John Desio, 63, of Coram, shows off his 1968 Mustang...

John Desio, 63, of Coram, shows off his 1968 Mustang Convertible.  Credit: Rick Kopstein

Barry Dubin first laid eyes on the Ford Mustang 60 years ago.

The 11-year-old Brooklyn kid visited the 1964 World’s Fair at Flushing Meadows-Corona Park in Queens where Ford pioneers Lee Iacocca and Henry Ford II unveiled the “pony” or “muscle” car that has become symbolic of American automobiles.

“It’s been iconic since the day it came out,” said Dubin,71, of Selden.

On Saturday afternoon, Dubin proudly displayed his yellow customized 2016 Mustang California Special, a limited edition, at the Mustang and Shelby Club of Long Island’s car show in Stony Brook. The color matched the first Shelby Mustang he owned in 1970, he said.

Nearly 70 Mustangs representing various eras were on display at an event that celebrated the 60th anniversary of the Mustang.

John Dettori, national director of the Mustang Club of America, said the Long Island club organizes its “dust-off” cruise around the weekend of April 17 to coincide with the date of the car's unveiling at the 1964 World’s Fair.

Iacocca named the car, which debuted at a price of $2,368, after the World War II fighter plane — not the horse, according to a 1989 Newsday story on the car’s 25th anniversary. The starting price of today's vehicles range from $30,920 to $62,180, based on the model.

Dettori said Stony Brook Village encouraged the club to hold its event this year in the parking lot at the Stony Brook Village Center. The village hosted its Spring Appreciation Day on Saturday along with the Ward Melville Heritage Organization.

While morning rain delayed the start — classic cars and rain don't mix — the event still drew an enthusiastic crowd as the sun began to shine down in the early afternoon.

“We’re here to protect and promote the Ford Mustang,” Dettori said. “We love to see young kids that are interested, and particularly, give them a historical perspective of the things their grandparents and their parents actually built.”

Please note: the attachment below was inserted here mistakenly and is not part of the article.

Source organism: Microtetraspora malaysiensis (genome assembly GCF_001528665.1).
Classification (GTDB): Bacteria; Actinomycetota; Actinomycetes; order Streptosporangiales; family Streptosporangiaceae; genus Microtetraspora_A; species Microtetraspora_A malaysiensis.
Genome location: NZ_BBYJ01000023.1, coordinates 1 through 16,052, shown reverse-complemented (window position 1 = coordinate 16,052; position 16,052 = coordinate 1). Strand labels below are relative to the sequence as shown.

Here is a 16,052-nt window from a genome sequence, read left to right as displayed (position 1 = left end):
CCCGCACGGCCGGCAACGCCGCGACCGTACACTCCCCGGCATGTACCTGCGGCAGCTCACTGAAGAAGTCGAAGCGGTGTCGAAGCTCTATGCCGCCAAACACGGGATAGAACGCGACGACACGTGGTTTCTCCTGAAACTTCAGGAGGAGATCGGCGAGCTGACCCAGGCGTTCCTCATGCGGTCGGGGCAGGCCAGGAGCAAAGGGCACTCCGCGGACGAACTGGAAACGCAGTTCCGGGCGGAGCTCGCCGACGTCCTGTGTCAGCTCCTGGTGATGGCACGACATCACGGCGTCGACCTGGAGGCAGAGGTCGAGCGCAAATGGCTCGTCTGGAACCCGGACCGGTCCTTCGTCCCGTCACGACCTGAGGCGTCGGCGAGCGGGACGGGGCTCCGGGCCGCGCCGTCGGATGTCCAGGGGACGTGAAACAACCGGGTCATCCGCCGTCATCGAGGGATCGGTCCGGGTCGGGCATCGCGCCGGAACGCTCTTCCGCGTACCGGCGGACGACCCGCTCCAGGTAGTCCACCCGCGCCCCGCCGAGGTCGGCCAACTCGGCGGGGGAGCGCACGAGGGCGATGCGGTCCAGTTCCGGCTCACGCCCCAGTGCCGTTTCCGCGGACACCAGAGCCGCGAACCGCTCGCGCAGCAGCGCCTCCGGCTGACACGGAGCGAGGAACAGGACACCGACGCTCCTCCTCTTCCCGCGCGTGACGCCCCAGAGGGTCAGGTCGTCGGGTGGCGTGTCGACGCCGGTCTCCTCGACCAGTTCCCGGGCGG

John Desio, 63, of Coram, purchased a silver 1968 Mustang convertible in Houston about five years ago that he drove to Saturday’s show. He said he had planned to sell another 1968 Mustang that needed work when he purchased his new car.

“I never sold the other one because I couldn’t part with it,” he said with a laugh.

Many in the crowd gravitated toward the 1968 Shelby Mustang GT500 owned by Rick Wertz, 61, of Bayport. The dark highland green car sparkled as if it were brand new. The passenger side dashboard featured the silver autograph of Carroll Shelby, the automotive designer, driver and founder of Shelby American.

“My daughter and I chased him around the country trying to get him to sign this car,” he said.

Wertz said he ended up taking part of the dashboard out, shipping it to California and paying for an autograph through the Shelby Foundation.

One day, the car will be handed down to his daughter Shelby, he said.

He had told his daughter she needed to turn 25 before she could drive the car. On the first weekend after turning 25, she came home and told her dad, “Let’s go for a ride!”

People would ask if his daughter, now 28, was named after the Julia Roberts character in the 1989 movie “Steel Magnolias.”

“I’m like, no," he said. "The car!"

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